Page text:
But convincing someone that a Helvetica "A" in a red square is worth $1500 is a challenge. People see what we do and think being able to copy it ("Hey, I could do that!") is the same as creating it.

      It's such a pleasure when someone comes along and is either a) apathetic (I'm not an artist. Just do it.), or b) sophisticated (I realize I need a professional. I trust you!).

  3. I much prefer the latter type of client (they tend to understand better what reasonable fees are), but they are not nearly common enough. I think there would be more of them if design professionals spent more time demonstrating the value of their work in business terms. Prospects need information to become good clients, and most people can't get there on their own.

    1. Yeah, but how do you demonstrate that your $1000 logo is better for their business than a freebie from a DeVry student? Or a brochure cranked out by their secretary?

      That's the quandary I always seem to face. "Yeah, but ah kin git mah girl t'do it for free?" (I'm exaggerating the accent for effect. lol)

    2. That question has a REALLY long answer. I’ve been hacking away at it for 30 years. I will try to do a relatively brief summary.

      When people look at a logo, what they see is a little graphic symbol that doesn’t seem to have much to it, and they think that’s the whole thing that they're buying. What clients need to know is that logos and other forms of design are really tools that support business goals. McDonald’s arches is an example. Logos don’t get much simpler. Yet that logo is insanely valuable because of the reaction it evokes. No one can look at that logo and not have a whole host of ideas, images and associations pop up in their heads. That is partly due to the logo’s having been plastered all over the place for the last 50 years, but it’s also because it is a simple, elegant symbol that is recognizable and communicates in 2 seconds. Elaborate images can’t do that.

      A successful logo is “read” and understood instantly (what one of my clients once called the “boink” factor). When a business has a recognizable logo that is deployed in the right ways, it becomes familiar and reinforces the messages of the business it represents.

      What it boils down to is, clients have to know what they’re really buying and it’s up to us to tell them. There are many aspects to communicating this and many ways to do it. The important thing is make sure your explanation relates to your audience (use analogies), and to look at it as an opportunity to demonstrate your credibility as a communicator. When you boil down what designers really do, it’s not at all about art. We are supposed to combine words and pictures in ways that will inspire our clients’ customers to behave in ways that benefit our clients. That usually means “Buy my stuff,” or my services or my mission or my agenda or at least vote for me. We are essentially behavioral psychologists.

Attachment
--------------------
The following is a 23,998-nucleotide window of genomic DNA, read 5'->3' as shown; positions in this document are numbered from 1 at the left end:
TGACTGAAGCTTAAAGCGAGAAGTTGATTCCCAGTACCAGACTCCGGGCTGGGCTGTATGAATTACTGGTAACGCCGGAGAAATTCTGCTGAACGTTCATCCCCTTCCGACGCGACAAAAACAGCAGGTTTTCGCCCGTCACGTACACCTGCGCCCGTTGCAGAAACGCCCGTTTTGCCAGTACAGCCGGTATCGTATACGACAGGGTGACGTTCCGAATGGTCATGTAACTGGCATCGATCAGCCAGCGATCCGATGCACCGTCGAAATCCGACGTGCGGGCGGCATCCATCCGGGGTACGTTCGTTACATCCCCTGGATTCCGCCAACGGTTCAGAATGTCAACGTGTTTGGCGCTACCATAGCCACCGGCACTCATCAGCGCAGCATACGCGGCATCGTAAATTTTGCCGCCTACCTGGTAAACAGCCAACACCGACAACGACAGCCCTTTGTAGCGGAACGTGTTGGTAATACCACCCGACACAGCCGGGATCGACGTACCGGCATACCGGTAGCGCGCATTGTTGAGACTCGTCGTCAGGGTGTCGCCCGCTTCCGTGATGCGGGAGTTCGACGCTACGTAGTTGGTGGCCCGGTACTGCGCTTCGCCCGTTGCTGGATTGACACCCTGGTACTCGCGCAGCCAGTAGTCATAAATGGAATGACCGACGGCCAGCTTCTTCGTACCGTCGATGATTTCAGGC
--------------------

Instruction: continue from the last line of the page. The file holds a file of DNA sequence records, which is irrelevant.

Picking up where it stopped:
When I explain this to clients, they usually get it. People appreciate clear explanations and being treated as intelligent beings. It is hard not to get frustrated when you have a dolt on your hands, but know that the people who should be your clients will get it and will be grateful for your insights.

    3. Just to let you know, I'm here now and about to read your 'relatively brief summary'. ;-)

    4. That was extremely well said, ma'am.

      One thing that's been a bit of double-edged sword is the online aspect of our business these days. It's more and more difficult to get face-time with a client, which I imagine is the best way to communicate what we do and what it means to them (the client).

      I love the idea of being able to work for a more diverse group of people who can be virtually anywhere. That works great for established clients, people who know you already and don't necessarily care if you move from Austin to Seattle because they're still in Chicago. But I actually enjoy getting a little gussied up and addressing a panel of 4 or 5 people in a conference room and trying to explain to them what they should pay me to do for them.

      The next opportunity that presents itself, I will probably tell them what you just told me verbatim. People do liked to be talked up to (as opposed to down to) and they're more likely to buy into what you're saying if you include them in a group of smart people. I don't know if I'm saying that as clearly as I could, but hopefully you get the gist. Crudely put, it's kinda like, "I know you're all intelligent people, and you'll agree with me when I say, yada, yada, yada...". That kinda thing.


      Talking with you has been immensely helpful. I'm on the verge of launching my own website (finally) and, in anticipation of all the work that's going to come flooding in (winks self-deprecatingly), I feel like talking to you has sort of stoked my coals. I'm more jazzed now about this whole biz we've chosen than I've been in a while.